Let’s just call this liquid gold my friends.
Canning a batch of salsa verde, made from beautiful tomatillos (you’ll see at the farmers market with a husk coving them, and green skin underneath, resembling a green tomato), charred peppers, cilantro, and cumin, will be one of the best things you did all summer!
After having some amazing chicken and white bean enchiladas with a spicy salsa verde while on vacation in Playa Del Carmen with the boyfriend, I’ve wanted to recreate it.
Using a recipe I slightly adapted from the Ball Blue Book Guide to Preserving, this Tomatillo Salsa Verde is a keeper. The only adaptations I made to the recipe were the spices and types of peppers.
1. Roasted 3/4 of the tomatillos in a hot 500 deg. F oven until the juices were sizzling out of them and they were slightly charred. I kept the other 1/4 raw to make sure the end product still had a nice green color.
2. Added quite a bit more cumin and then what really sealed the deal – smoked paprika. Its great flavor comes from being naturally smoked over oak fires.
Note: I checked with the University of Missouri Extension services to make sure these changes were safe which was a very useful discussion to learn about canning safety!It is extremely important when canning things like salsa or other vegetables that you use a tested recipe from either the National Center for Home Food Preservation, a state extension, or Ball Canning. These groups laboratory test their recipes for numerous requirements to ensure proper canning techniques and processing times that are utilized based on food acidity.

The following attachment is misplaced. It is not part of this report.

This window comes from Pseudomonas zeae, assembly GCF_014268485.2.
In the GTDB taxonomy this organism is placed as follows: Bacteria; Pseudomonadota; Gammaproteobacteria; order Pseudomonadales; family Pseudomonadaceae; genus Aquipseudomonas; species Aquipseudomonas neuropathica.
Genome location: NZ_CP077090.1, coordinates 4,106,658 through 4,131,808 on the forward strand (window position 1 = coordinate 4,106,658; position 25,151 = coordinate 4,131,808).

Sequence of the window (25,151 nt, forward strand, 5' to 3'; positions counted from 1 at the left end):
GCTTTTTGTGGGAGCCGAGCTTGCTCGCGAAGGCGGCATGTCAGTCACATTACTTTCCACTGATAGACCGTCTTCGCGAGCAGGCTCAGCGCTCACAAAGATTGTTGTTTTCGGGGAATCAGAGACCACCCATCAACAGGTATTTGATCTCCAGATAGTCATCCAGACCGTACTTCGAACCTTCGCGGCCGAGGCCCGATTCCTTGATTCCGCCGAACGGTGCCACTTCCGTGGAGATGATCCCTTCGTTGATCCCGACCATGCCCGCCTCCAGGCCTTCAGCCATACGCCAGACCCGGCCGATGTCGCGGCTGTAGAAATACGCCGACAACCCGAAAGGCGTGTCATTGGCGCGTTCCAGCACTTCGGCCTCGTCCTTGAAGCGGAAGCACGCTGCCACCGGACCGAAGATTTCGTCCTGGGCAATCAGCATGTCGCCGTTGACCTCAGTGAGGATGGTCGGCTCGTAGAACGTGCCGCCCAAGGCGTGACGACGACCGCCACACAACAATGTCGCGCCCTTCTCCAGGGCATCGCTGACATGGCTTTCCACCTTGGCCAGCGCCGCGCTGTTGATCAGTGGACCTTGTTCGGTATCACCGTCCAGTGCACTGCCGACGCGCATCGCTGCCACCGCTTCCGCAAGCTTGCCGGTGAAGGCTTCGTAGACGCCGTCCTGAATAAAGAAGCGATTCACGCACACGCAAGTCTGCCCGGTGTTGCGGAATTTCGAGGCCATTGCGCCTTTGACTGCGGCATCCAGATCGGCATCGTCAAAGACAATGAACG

The spice (heat) level can be adjusted by using hot or mild peppers, or adjusting the mix of peppers. You should not, however, increase the number of pounds or cups of peppers in the recipe; as well as onions. Increasing or decreasing the amount of peppers or onions can impact the acidity of the product, potentially making it unsafe.
** Photos by Sharon Nge